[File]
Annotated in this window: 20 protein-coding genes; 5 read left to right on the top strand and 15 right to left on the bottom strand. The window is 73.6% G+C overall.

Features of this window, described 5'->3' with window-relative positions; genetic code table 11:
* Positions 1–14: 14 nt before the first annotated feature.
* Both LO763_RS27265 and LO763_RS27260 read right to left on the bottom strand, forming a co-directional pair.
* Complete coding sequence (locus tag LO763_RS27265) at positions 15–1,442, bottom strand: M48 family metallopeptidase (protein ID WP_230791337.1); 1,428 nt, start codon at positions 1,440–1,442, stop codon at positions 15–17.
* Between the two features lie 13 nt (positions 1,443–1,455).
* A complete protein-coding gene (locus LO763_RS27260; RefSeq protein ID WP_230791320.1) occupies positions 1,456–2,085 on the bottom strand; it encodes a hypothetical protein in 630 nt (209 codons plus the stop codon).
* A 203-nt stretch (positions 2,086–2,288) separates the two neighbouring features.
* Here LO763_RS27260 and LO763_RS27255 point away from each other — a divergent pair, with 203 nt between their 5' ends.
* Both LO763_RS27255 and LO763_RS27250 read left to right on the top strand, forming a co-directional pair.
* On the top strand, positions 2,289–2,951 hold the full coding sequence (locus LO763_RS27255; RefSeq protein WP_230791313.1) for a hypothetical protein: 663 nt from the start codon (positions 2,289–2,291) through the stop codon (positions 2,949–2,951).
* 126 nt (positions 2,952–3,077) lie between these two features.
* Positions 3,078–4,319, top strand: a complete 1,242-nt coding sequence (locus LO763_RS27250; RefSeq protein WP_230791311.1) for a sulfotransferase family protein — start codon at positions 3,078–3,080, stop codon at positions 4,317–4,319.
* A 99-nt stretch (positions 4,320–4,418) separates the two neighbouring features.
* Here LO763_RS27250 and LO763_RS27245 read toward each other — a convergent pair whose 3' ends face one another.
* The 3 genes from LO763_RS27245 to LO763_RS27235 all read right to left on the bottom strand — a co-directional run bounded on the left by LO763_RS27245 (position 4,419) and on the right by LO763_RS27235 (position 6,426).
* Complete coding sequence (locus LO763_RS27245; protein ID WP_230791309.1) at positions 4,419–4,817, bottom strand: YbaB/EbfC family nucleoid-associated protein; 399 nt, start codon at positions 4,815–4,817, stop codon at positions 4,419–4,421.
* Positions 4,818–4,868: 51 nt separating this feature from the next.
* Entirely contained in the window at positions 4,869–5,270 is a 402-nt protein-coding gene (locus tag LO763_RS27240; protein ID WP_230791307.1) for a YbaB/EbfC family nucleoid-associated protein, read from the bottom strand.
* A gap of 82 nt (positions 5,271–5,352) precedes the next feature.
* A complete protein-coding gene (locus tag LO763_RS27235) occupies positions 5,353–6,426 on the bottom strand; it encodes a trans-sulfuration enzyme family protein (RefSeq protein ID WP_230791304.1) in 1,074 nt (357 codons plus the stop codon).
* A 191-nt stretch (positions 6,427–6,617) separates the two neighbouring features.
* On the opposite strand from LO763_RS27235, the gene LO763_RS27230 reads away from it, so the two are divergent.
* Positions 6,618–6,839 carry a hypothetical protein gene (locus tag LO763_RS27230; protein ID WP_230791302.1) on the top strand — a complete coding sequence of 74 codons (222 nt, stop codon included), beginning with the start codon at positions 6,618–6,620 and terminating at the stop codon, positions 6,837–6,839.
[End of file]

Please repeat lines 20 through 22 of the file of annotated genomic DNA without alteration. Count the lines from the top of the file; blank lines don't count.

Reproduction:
* A gap of 82 nt (positions 5,271–5,352) precedes the next feature.
* A complete protein-coding gene (locus tag LO763_RS27235) occupies positions 5,353–6,426 on the bottom strand; it encodes a trans-sulfuration enzyme family protein (RefSeq protein ID WP_230791304.1) in 1,074 nt (357 codons plus the stop codon).
* A 191-nt stretch (positions 6,427–6,617) separates the two neighbouring features.